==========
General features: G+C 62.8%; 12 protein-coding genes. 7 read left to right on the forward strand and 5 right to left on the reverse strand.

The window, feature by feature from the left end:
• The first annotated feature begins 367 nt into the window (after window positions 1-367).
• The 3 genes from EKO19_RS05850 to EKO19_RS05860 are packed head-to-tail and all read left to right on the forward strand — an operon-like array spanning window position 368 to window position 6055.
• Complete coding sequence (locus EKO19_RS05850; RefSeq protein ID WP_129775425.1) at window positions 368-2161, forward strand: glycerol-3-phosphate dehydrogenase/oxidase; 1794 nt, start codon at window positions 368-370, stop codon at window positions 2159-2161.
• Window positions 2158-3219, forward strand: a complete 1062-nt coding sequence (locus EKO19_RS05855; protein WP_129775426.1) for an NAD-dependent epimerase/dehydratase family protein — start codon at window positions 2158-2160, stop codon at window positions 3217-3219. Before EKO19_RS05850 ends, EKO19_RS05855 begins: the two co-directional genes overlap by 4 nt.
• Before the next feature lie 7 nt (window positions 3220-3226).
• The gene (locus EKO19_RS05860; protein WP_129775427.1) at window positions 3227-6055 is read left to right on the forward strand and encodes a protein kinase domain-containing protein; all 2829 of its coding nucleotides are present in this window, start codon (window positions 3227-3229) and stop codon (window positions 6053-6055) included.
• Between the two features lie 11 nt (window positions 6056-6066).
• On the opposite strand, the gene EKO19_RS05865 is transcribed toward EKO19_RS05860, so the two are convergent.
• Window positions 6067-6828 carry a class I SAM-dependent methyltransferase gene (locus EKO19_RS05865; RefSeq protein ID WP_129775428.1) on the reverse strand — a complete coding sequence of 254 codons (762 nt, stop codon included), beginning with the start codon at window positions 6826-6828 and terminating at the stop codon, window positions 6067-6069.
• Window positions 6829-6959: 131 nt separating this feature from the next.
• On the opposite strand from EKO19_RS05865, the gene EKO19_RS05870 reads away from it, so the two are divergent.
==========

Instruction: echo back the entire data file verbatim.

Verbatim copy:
General features: G+C 62.8%; 12 protein-coding genes. 7 read left to right on the forward strand and 5 right to left on the reverse strand.

The window, feature by feature from the left end:
• The first annotated feature begins 367 nt into the window (after window positions 1-367).
• The 3 genes from EKO19_RS05850 to EKO19_RS05860 are packed head-to-tail and all read left to right on the forward strand — an operon-like array spanning window position 368 to window position 6055.
• Complete coding sequence (locus EKO19_RS05850; RefSeq protein ID WP_129775425.1) at window positions 368-2161, forward strand: glycerol-3-phosphate dehydrogenase/oxidase; 1794 nt, start codon at window positions 368-370, stop codon at window positions 2159-2161.
• Window positions 2158-3219, forward strand: a complete 1062-nt coding sequence (locus EKO19_RS05855; protein WP_129775426.1) for an NAD-dependent epimerase/dehydratase family protein — start codon at window positions 2158-2160, stop codon at window positions 3217-3219. Before EKO19_RS05850 ends, EKO19_RS05855 begins: the two co-directional genes overlap by 4 nt.
• Before the next feature lie 7 nt (window positions 3220-3226).
• The gene (locus EKO19_RS05860; protein WP_129775427.1) at window positions 3227-6055 is read left to right on the forward strand and encodes a protein kinase domain-containing protein; all 2829 of its coding nucleotides are present in this window, start codon (window positions 3227-3229) and stop codon (window positions 6053-6055) included.
• Between the two features lie 11 nt (window positions 6056-6066).
• On the opposite strand, the gene EKO19_RS05865 is transcribed toward EKO19_RS05860, so the two are convergent.
• Window positions 6067-6828 carry a class I SAM-dependent methyltransferase gene (locus EKO19_RS05865; RefSeq protein ID WP_129775428.1) on the reverse strand — a complete coding sequence of 254 codons (762 nt, stop codon included), beginning with the start codon at window positions 6826-6828 and terminating at the stop codon, window positions 6067-6069.
• Window positions 6829-6959: 131 nt separating this feature from the next.
• On the opposite strand from EKO19_RS05865, the gene EKO19_RS05870 reads away from it, so the two are divergent.